We were giving out one piece of pastry to the customers that day, but I said that they could take two if they wanted.  The daughter addressed me politely – “Sir, can I take this one”.  I said “sure’, but then noticed that mom had already taken two pastries.  I pointed this out and the mother and daughter decided on which pastry that was already in their hands they were going to put back.  It was an “Oliver Twist” moment.  Meanwhile, I began to feel like a jerk.  Why should I be limiting food to hungry people?  Anyway, the clients were being allowed unlimited amounts of bread that day (because we had a lot of bread, and bread goes bad quickly) and I made sure to emphasize that fact while they were picking through the bread available on the rack.  The mother and daughter left with their food (which also included a closed box of dry food, some meat, and an open box of perishables, including fruits, vegetables and prepared foods). I was left thinking about how they would feel once they got some food in their stomachs.

While volunteering, there are occasional incidents that challenge me mentally and take me outside my comfort zone.  Some of them are good for me, and that is perhaps one of the points of the exercise.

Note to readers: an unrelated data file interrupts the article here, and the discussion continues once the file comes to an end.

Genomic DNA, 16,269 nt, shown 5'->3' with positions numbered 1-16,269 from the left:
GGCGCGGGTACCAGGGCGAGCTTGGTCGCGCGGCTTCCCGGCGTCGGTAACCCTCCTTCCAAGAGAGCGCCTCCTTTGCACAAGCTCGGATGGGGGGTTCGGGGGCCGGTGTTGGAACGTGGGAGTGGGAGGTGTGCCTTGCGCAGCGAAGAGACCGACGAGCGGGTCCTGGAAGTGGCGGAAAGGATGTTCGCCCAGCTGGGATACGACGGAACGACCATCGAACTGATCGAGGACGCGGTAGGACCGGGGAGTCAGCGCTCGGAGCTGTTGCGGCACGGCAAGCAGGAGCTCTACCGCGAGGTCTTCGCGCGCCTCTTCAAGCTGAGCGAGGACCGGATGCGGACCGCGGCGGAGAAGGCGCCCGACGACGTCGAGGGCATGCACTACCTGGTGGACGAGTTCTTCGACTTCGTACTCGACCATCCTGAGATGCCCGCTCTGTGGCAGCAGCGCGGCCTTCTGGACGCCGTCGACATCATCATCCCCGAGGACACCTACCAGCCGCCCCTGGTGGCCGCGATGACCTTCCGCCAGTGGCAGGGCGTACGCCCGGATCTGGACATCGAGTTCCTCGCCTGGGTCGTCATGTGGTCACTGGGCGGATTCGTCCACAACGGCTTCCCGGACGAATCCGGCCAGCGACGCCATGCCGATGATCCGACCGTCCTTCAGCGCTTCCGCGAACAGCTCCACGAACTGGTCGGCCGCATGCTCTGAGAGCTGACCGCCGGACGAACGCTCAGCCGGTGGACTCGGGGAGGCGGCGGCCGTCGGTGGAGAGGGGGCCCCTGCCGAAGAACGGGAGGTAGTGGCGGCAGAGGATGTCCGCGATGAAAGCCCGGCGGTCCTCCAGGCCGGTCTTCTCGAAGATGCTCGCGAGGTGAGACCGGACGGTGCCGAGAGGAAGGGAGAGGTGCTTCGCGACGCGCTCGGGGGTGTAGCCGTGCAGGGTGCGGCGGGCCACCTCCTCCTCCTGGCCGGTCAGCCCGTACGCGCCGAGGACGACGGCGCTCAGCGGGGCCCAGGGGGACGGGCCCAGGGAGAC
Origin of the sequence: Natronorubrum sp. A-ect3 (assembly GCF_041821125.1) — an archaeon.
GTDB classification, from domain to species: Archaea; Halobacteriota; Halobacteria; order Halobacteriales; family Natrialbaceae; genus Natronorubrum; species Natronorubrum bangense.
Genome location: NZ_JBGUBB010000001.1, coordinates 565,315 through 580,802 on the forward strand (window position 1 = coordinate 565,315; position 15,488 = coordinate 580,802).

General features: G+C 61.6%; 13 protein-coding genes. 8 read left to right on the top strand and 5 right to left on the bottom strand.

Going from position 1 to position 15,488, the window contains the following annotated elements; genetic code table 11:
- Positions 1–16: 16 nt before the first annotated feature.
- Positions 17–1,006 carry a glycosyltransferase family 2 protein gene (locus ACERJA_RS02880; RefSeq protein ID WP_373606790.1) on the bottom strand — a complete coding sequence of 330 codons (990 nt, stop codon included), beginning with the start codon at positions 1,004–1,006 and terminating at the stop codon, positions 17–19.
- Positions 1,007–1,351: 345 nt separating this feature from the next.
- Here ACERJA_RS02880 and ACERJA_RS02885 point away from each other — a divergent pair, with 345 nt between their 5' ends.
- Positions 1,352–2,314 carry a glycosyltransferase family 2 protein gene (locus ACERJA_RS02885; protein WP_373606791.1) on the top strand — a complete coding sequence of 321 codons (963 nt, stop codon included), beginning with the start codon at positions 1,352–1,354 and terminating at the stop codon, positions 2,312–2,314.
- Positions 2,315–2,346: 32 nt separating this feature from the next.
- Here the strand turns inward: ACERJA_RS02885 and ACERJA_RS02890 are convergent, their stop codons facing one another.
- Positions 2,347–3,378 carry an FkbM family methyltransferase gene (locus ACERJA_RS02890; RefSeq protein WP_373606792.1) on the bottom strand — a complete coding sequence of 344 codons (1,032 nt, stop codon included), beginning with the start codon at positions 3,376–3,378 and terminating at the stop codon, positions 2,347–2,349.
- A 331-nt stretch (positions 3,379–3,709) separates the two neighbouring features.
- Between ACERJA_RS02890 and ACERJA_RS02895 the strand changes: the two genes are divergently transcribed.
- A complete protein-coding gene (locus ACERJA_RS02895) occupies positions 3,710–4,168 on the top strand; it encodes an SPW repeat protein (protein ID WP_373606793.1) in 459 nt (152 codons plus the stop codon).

The Passage of Time – In the year 2016

It was the probably the year 1980 or 1981.  We were graduate students returning from an outdoor trip.  It was some time in the evening, and we were tired from the daytime activities.  We decided to stop at the local steak place that we had never been to before for dinner.  We were seated at a table in the restaurant and opened up the menu to look for food to order.  A quick look and we realized that we had gotten into a restaurant beyond any of our budgets.   We made a quick and silent getaway before the waiter could get to our table.

Fast-forward to dinner for my birthday this year at a relatively new local restaurant that we have wanted to go to for some time.  After looking at the menu I was reminded of the incident from my younger days.  I could not help thinking about how life has changed since then.  I would not have been able to eat in this restaurant under the circumstances of my youth.  Even if I could have, I would have been more careful than I was being today in selecting the items from the menu.  It is not just a matter of things being affordable after all the working years, it is also the fact that one feels more secure in one’s own situation in life.  Is it a feeling of entitlement, of thinking that you can have anything you want because you have earned it, or of even trying to flaunt your status in life?  Is one spending money just because it is there?  I hope not.  At the end of the day, food is meant to simply to quench the pangs of hunger and keep you nourished, and the fact that we have found ways to really enjoy the experience of consumption, and even expand it, is really a bonus, mostly because we have built up a civilization that thrives on this concept.